f The Wittenberg Door: Are We to Expect Extra-Biblical Revelations?

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Commenting on Christendom, culture, history, and other oddities of life from an historic Protestant perspective.

Friday, January 02, 2015

Are We to Expect Extra-Biblical Revelations?


Coming from a Word of Faith Pentecostal background I am all too familiar with the claim that God speaks to the individual believer outside of Scripture. I recall a former “pastor” of mine saying mid-sermon, “Yes, yes, lord, I’ll say that.” This type of conversational relationship with God was something we were all to expect.

But ideas have consequences. Anytime you offer a competing authority, Scripture loses. We see this with Rome when God’s Word takes a backseat to her councils, traditions, and papacy; we see this in cults with their leaders and “holy” books; and we see this with Evangelicals who have “a word from the Lord.”

The stakes are high so we better be sure of the truth. To that end, author and speaker Nancy Guthrie sheds light on this (unfortunately) controversial topic in a post penned for the The Gospel Coalition site; here’s a taste:

When we read the Scriptures we are not just reading a record of what God has said in the past. God actively speaks to us in the here and now through the words of this amazing book. The writer of Hebrews makes this point clear when he quotes Old Testament passages and presents them not as something God said to his people sometime in the past, but as something God is currently saying to his people (Hebrews 1:6,7,8, 2:12, 3:7, 4:7). He writes that "the word of God is living and active" (4:12). It is exposing our shallow beliefs and hidden motives. This word is personal. You and I hear the voice of God speaking to us—unmistakably, authoritatively, and personally—when we read, hear, study, and meditate on the Scriptures. . .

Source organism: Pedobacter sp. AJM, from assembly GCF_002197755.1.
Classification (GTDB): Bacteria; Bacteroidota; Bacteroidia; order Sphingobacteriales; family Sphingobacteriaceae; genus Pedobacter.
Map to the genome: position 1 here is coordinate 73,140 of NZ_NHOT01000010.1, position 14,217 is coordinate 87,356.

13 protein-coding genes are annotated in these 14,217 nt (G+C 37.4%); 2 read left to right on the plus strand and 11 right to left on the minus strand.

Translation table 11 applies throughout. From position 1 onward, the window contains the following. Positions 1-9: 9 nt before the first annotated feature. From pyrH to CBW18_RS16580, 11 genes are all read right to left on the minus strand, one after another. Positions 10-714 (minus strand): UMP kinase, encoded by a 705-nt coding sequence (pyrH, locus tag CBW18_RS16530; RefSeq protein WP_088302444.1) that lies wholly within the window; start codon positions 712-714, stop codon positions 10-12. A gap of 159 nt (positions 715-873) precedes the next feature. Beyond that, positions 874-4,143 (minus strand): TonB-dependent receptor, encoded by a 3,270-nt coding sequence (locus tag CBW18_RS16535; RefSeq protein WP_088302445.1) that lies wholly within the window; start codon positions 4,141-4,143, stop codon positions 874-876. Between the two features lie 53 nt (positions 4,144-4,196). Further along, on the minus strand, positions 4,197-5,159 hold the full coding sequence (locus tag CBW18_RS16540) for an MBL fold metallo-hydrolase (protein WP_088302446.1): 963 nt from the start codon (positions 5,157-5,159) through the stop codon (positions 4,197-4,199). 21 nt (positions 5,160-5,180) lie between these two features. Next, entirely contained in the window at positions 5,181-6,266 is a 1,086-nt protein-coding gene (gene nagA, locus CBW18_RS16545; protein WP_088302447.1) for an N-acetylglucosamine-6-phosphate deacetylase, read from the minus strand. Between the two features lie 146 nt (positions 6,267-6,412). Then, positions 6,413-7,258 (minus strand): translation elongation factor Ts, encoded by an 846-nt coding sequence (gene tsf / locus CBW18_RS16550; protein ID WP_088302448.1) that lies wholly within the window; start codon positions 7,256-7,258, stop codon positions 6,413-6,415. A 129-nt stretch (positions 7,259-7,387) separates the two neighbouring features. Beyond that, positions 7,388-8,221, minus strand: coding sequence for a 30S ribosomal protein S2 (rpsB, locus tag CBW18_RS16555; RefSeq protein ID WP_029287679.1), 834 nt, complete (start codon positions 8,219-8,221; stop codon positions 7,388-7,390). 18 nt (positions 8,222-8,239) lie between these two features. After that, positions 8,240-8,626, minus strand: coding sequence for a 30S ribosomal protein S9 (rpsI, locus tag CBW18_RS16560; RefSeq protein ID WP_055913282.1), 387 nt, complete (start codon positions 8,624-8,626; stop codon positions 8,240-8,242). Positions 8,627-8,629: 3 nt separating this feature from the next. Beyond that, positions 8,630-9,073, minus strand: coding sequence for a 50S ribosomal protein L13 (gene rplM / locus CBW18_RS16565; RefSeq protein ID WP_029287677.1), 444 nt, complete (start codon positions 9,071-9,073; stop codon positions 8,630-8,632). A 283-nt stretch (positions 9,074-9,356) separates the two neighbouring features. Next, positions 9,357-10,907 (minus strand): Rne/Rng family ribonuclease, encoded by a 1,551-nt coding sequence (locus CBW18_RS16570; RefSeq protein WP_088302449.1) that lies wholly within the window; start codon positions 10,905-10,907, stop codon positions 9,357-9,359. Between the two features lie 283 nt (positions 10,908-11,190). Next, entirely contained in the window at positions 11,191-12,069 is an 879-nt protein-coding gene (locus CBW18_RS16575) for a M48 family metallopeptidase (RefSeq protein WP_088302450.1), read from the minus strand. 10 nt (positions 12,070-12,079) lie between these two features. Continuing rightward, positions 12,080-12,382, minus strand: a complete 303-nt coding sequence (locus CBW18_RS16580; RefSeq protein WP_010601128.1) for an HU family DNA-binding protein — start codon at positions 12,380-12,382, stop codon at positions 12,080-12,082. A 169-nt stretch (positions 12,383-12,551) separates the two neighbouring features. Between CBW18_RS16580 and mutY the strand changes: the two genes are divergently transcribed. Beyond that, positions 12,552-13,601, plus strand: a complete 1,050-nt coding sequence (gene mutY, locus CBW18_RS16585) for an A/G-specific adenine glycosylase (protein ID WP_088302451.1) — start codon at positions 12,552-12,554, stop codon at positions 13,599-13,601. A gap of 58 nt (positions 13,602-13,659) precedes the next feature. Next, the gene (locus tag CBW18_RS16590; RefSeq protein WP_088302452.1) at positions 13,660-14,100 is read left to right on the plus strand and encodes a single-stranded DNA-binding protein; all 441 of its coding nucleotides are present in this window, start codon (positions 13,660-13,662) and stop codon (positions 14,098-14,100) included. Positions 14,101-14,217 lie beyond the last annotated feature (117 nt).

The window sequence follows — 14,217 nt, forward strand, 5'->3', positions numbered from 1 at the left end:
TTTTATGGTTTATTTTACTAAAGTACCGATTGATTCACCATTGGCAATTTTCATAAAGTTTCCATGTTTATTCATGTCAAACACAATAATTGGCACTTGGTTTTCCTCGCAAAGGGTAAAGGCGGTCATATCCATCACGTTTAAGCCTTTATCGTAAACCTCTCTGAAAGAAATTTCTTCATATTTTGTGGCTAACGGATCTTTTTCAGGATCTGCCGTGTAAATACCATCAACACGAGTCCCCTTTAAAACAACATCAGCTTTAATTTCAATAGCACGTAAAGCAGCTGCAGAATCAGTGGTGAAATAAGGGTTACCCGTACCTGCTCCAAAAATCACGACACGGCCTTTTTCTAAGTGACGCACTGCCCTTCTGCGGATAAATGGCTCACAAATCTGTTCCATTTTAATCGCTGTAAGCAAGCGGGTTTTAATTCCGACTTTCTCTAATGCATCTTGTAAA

. . . Many of us read these accounts [Job hearing God speak from the whirlwind; Moses hearing him call from the fiery bush; Samuel hearing him call in the dark, etc.] and assume that the Bible is presenting the normal experience of all who follow God. But is it? Graeme Goldsworthy speaks to this question in his book Gospel and Wisdom. He writes, "Every case of special guidance given to individuals in the Bible has to do with that person's place in the outworking of God's saving purposes." He adds, "There are no instances in the Bible in which God gives special and specific guidance to the ordinary believing Israelite or Christian in the details of their personal existence."

Are there instances in the Scriptures in which people describe a sense of God speaking to them through an inner voice? We read accounts of God speaking in an audible voice, through a supernatural dream or vision, a human hand writing on a wall, a blinding light, or a thunderous voice from heaven. This is quite different from the way most people who say that God has told them something describe hearing his voice—as a thought that came into their mind that they "know" was God speaking. One prominent teacher who trains people on how to hear the voice of God writes, "God's voice in your heart often sounds like a flow of spontaneous thoughts." But where in the Bible are we instructed to seek after or expect to hear God speak to us in this way?

You can read the rest here.

--The Catechizer

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